Perhaps one of the hardest things for me was having to make the decision to leave my six week old baby and seven year old daughter at home with family, whilst I stayed with Allan at the hospital every single night for five weeks. Don’t get me wrong, I have no regrets about choosing to stay with him, but to say that I resent bowel cancer for putting me in that position and denying me that time with my newborn baby is one hell of an understatement.

Every day was heartbreaking. Watching Allan waste away, totally helpless. But being told that Allan’s body could not cope with another round of chemo, as this would kill him before the cancer, was beyond difficult. With this news, we were referred to a palliative team and we arranged for Allan to come home, not before turning our bedroom into a hospital room of course, where we cared for him for 10 days.

So, what was the worst thing about bowel cancer for us? Was it what Allan was made to experience? What we had to helplessly witness and indeed ourselves endure? Was it the conversations it forced us all to have? From Allan telling me that he wanted me to meet someone else and to be happy (to which I would immediately shut him down, impossible to even consider this an option); to me calling his sister to tell her that she needed to come over, we didn’t have long.

But ultimately one of the hardest things imaginable, was telling our seven year old daughter that ‘daddy’s body is going to stop working’. Little did we know that this was to be only 30 minutes before he actually passed away.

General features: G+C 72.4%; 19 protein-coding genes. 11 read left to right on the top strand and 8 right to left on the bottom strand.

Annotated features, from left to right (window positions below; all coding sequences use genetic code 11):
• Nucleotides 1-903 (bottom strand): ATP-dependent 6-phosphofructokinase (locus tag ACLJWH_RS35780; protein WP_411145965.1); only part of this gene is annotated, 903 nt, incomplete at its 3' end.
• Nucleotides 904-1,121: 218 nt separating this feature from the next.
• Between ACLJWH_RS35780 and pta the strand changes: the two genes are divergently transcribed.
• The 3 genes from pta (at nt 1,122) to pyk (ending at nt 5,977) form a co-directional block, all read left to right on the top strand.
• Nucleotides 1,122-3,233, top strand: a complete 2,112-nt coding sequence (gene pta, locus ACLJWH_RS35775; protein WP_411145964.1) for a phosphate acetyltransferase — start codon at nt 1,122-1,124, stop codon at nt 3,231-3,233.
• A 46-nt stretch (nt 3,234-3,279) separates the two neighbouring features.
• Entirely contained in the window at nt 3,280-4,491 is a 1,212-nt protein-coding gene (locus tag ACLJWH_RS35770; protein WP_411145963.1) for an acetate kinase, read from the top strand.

In hindsight, I do regret us not telling Matilda more, but we so wanted to protect her. We both vowed that we’d never lie to her, and we didn’t. Nor did we ever lead her to believe that daddy’s medicine was going to make him better, but at the same time, we never mentioned that bloody ‘c word’ either.

Allan passed away at home on 21 March 2015 with his loyal, loving mum and myself by his side. His dad and sister downstairs with our seven year old and 12 week old girls.

Every day was heartbreaking.

Allan was seen by a number of G.P’s, paid for a private consultation and made several trips to A&E over a three year period prior to his diagnosis, being told that he was too young to be tested for cancer. He was worried for a long time that something sinister was causing his problems, which of course they all labelled as IBS.

So, I think I may have just answered my question. The worst thing about bowel cancer has to be that all of this could have been avoided with early diagnosis. It really is as simple as that.

My understanding is that the capacity crisis is preventing systems and procedures needed to implement early diagnosis of bowel cancer. No doubt due to insufficient funds. But surely early detection by means of a simple colonoscopy and any required preventative treatment must cost a mere fraction of, in our case, the cost of major surgery and countless procedures, aftercare, chemotherapy, a five week stay in hospital, district nurses, occupational health team, palliative care, an unbelievable amount of drugs, hospital transportation and the equipment which enabled Allan to come home.

To the real victims and sufferers of this awful disease it’s never about the money, but the cost of lives. Like Allan’s life, which was taken from all of his family, but most heartbreakingly from our seven year old daughter, with whom he had a mutual adoration for, and our 12 week old baby, who sadly will never have any memories of her daddy.

Early diagnosis simply cannot happen soon enough.

But we’re leading change

Never Too Young is leading change for younger bowel cancer patients. Every year 2,500 younger people are diagnosed with bowel cancer in the UK. Our research has shown that younger bowel cancer patients have a very different experience of diagnosis, treatment and care.

What are we calling for?

  • Improved clinical guidance and practice on bowel cancer in younger people
  • Improved identification of people with genetic conditions and access to surveillance screening
  • Improved information for younger people on bowel cancer symptoms